Tuesday, May 1, 2018

Design of Electrical Transmission Lines Structures and Foundations By Sriram Kalaga and Prasad Yenumula

Design of Electrical Transmission Lines Structures and Foundations By Sriram Kalaga and Prasad Yenumula
Contents : 
1 Introduction
2 General design criteria
3 Structural analysis and design
4 Foundation design
5 Design deliverables
6 Advanced topics
Preface : 
Electrical power is now an indispensable requirement for the comfort, safety and welfare of mankind in the 21st century. No matter what the source of power generation is, its final destination is the abode of the individual consumer – a person, industry, machine or organization. This book deals with the how, what and where the many engineering disciplines collaborate to make that journey happen. The design of overhead electrical transmission lines is a unique activity which involves direct or indirect contributions of many other disciplines, both engineering and others. The word “electrical’’ just implies that the main focus is transmittal of electrical power or energy from one point to another. But that movement of power also requires conductors, insulators, supporting structures (or pylons), connecting hardware, good anchorage into ground while satisfying myriad technical rules, governmental regulations and guidelines aimed at safety and reliability. This calls for the involvement of civil engineers (structural and geotechnical), electrical engineers, surveyors (analog and digital), drafters (CAD) and finally construction contractors who build what we design. Since transmission lines often begin and end at substations, specialists in substation design and protection and control are also involved. In most areas of the world, the term “transmission structures’’ usually means steel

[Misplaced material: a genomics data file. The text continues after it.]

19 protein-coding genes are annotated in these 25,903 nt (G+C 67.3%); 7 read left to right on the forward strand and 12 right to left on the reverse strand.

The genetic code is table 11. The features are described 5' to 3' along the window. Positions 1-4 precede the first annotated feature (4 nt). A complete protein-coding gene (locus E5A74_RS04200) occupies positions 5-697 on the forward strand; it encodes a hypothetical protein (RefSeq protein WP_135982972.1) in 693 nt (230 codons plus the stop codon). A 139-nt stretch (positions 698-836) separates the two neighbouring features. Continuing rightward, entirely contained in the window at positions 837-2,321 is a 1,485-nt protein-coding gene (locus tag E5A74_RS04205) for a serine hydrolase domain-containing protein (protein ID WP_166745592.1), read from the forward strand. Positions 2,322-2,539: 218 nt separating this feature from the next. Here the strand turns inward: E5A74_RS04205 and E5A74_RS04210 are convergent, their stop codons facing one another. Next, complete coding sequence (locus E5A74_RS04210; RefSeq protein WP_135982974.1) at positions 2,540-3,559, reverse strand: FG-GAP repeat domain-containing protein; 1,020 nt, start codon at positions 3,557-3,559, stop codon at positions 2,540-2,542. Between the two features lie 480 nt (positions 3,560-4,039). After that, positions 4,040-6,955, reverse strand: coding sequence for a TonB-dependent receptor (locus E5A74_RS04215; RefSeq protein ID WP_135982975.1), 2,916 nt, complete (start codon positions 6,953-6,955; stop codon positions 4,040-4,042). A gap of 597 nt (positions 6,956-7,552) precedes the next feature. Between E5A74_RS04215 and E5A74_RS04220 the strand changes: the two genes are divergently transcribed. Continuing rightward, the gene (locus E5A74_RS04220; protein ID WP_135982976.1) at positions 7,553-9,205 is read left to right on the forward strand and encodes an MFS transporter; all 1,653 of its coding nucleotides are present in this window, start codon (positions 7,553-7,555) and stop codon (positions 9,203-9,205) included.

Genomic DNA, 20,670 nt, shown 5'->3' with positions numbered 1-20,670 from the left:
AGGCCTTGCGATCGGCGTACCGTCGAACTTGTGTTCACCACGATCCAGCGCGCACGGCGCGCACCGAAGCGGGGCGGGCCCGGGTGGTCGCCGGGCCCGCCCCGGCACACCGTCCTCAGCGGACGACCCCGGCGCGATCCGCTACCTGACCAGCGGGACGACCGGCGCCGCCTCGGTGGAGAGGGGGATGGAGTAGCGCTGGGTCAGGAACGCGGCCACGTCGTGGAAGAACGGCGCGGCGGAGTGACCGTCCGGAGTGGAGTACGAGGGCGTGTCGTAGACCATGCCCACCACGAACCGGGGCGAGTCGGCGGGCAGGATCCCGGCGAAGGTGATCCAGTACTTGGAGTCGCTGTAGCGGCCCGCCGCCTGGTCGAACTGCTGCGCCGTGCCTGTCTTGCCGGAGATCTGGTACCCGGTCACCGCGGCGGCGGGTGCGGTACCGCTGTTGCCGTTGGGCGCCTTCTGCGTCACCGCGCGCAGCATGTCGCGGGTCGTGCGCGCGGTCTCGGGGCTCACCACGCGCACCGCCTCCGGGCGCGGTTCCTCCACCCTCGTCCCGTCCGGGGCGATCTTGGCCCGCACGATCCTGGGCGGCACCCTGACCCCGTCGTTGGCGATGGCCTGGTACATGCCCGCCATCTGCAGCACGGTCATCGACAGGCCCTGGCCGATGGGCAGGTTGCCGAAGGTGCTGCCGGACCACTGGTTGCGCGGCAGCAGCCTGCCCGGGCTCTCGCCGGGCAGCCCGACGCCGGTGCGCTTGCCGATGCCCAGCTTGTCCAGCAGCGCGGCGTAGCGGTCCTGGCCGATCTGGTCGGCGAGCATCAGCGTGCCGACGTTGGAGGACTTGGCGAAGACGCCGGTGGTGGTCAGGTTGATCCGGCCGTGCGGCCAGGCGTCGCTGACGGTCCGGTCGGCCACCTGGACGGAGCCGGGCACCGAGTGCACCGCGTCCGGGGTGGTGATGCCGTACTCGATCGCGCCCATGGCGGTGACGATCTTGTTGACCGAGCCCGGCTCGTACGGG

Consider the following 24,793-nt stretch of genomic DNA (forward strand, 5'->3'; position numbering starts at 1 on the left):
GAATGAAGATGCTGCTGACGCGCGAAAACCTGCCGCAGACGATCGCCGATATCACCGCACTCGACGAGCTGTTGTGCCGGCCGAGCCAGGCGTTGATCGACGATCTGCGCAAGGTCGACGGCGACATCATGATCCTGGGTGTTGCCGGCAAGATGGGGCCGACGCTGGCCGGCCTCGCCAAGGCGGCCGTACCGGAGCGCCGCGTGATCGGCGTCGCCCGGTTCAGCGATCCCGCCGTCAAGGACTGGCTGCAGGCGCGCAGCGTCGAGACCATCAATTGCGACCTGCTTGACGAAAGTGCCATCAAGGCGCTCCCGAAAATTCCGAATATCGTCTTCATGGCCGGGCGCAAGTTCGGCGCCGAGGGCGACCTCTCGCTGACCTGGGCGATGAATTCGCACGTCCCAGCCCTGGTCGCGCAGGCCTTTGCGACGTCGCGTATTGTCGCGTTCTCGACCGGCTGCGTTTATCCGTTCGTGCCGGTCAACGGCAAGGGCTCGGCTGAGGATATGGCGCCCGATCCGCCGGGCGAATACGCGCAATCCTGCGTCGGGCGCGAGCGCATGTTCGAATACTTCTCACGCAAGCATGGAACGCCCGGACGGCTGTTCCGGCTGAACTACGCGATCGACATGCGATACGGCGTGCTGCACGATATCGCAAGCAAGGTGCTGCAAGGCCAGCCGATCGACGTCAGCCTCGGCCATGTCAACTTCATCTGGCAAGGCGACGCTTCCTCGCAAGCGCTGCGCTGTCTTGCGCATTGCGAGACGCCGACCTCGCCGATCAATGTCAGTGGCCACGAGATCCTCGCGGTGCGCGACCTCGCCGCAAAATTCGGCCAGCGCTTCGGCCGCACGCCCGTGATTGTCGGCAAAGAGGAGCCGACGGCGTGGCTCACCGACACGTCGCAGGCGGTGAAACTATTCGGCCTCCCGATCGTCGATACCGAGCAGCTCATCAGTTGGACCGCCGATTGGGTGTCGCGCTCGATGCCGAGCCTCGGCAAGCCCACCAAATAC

lattice towers. In the West, they however encompass a bewildering range of structural systems and configurations, materials, hardware and construction practices. The industry now employs steel (both tubular as well as lattice), prestressed concrete, wood (natural and laminated) and composites as primary materials. Polymer insulators often replace traditional porcelain and glass units; high temperature low sag (HTLS) and vibration-resistant conductors with superior sag-tension characteristics are available for longer spans. Fiber optic ground wires now serve a dual purpose: shielding against lightning strikes as well as communication. The advent of powerful digital computers enabled modeling and analysis of not only individual structures comprising a transmission line but also the entire line in one session.
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